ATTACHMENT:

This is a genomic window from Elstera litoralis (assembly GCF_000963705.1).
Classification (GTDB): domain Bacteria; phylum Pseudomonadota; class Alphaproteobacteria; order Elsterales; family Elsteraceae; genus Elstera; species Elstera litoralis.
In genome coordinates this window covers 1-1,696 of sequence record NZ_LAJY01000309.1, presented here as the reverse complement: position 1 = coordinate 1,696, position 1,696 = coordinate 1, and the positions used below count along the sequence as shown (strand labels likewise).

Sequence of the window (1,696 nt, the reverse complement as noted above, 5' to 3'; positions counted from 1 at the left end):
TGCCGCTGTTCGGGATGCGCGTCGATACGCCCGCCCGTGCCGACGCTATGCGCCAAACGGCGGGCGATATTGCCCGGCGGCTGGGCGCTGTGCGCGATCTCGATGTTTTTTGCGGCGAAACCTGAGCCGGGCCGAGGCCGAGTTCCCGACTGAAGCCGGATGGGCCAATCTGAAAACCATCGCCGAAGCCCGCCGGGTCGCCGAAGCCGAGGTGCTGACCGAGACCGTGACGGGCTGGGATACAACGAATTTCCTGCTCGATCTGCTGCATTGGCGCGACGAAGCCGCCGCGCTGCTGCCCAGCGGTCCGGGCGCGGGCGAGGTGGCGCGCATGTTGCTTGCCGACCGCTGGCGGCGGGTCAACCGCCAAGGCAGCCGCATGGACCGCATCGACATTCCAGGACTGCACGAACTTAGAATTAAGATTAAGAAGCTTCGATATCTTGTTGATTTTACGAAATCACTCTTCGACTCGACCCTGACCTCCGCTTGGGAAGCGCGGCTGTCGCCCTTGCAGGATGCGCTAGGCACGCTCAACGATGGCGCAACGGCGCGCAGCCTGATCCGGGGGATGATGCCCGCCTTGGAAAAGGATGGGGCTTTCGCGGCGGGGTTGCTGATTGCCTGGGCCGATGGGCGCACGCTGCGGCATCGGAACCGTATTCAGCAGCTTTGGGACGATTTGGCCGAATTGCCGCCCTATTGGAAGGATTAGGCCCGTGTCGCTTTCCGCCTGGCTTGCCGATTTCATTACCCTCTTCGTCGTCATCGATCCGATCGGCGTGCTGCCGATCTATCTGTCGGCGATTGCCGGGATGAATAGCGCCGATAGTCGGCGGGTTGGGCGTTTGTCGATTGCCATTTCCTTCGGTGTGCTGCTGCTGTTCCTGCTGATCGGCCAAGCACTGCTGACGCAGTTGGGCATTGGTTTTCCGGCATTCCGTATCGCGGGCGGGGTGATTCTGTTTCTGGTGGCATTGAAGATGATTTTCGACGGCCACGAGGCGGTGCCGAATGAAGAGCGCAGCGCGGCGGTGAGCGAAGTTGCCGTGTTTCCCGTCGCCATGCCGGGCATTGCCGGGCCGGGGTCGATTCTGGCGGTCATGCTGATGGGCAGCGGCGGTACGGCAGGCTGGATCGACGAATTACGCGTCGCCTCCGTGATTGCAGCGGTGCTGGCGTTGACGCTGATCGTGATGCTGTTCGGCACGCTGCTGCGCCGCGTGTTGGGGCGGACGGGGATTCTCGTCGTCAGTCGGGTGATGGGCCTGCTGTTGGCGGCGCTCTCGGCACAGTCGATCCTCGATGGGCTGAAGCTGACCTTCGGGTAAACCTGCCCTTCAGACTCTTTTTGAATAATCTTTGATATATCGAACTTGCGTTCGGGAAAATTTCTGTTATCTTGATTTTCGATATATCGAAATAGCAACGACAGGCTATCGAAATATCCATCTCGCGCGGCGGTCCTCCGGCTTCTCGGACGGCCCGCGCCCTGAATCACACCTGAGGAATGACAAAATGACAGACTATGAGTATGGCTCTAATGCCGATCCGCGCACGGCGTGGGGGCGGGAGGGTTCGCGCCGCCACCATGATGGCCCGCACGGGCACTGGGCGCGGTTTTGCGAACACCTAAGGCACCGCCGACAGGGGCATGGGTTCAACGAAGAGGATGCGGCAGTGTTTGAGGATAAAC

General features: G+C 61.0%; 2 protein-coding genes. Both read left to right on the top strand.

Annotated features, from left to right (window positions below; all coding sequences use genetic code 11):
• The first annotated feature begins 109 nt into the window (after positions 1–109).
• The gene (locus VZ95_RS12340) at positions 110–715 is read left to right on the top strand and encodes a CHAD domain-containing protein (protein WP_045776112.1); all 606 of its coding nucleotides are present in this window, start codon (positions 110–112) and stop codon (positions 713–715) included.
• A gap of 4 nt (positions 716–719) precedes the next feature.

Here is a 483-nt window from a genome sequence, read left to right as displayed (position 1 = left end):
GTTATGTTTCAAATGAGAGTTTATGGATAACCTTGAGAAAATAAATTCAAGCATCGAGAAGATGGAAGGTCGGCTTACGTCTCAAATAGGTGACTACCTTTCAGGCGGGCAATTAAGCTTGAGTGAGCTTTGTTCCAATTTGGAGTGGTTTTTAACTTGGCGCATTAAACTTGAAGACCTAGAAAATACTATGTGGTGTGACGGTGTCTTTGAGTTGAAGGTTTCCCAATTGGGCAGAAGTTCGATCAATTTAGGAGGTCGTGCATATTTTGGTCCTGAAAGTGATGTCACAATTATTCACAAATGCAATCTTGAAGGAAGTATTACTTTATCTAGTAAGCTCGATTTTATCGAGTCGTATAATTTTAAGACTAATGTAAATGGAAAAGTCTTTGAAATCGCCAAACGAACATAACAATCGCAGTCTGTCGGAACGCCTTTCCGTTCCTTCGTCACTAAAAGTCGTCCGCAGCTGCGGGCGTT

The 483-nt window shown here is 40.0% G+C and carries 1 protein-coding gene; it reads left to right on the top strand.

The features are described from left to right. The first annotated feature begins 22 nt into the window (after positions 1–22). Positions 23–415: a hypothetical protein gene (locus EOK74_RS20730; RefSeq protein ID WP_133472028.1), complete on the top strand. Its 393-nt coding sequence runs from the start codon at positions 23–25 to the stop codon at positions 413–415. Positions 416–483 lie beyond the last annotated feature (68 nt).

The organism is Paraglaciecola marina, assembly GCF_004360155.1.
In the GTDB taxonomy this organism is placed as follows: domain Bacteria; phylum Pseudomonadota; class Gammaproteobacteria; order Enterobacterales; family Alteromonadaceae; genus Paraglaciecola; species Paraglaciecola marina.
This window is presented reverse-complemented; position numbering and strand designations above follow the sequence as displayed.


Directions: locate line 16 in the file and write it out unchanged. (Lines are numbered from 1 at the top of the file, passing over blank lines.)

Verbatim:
In the GTDB taxonomy this organism is placed as follows: domain Bacteria; phylum Pseudomonadota; class Gammaproteobacteria; order Enterobacterales; family Alteromonadaceae; genus Paraglaciecola; species Paraglaciecola marina.